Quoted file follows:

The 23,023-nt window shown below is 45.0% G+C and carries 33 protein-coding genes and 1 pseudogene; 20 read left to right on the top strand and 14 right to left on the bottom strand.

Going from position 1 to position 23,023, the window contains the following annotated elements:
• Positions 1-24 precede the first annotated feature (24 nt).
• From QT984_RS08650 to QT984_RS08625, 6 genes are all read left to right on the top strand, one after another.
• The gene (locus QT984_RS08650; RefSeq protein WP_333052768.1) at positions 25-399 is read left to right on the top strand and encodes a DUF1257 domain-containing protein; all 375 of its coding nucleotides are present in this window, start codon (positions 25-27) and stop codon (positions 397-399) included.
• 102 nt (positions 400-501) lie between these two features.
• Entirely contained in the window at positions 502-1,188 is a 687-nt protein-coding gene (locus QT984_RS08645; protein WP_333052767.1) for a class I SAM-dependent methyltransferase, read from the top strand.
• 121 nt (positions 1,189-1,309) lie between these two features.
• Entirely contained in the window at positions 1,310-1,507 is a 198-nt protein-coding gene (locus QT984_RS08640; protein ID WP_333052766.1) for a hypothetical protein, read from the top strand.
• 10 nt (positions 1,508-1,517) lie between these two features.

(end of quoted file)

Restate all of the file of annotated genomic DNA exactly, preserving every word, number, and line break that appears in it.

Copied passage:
The 23,023-nt window shown below is 45.0% G+C and carries 33 protein-coding genes and 1 pseudogene; 20 read left to right on the top strand and 14 right to left on the bottom strand.

Going from position 1 to position 23,023, the window contains the following annotated elements:
• Positions 1-24 precede the first annotated feature (24 nt).
• From QT984_RS08650 to QT984_RS08625, 6 genes are all read left to right on the top strand, one after another.
• The gene (locus QT984_RS08650; RefSeq protein WP_333052768.1) at positions 25-399 is read left to right on the top strand and encodes a DUF1257 domain-containing protein; all 375 of its coding nucleotides are present in this window, start codon (positions 25-27) and stop codon (positions 397-399) included.
• 102 nt (positions 400-501) lie between these two features.
• Entirely contained in the window at positions 502-1,188 is a 687-nt protein-coding gene (locus QT984_RS08645; protein WP_333052767.1) for a class I SAM-dependent methyltransferase, read from the top strand.
• 121 nt (positions 1,189-1,309) lie between these two features.
• Entirely contained in the window at positions 1,310-1,507 is a 198-nt protein-coding gene (locus QT984_RS08640; protein ID WP_333052766.1) for a hypothetical protein, read from the top strand.
• 10 nt (positions 1,508-1,517) lie between these two features.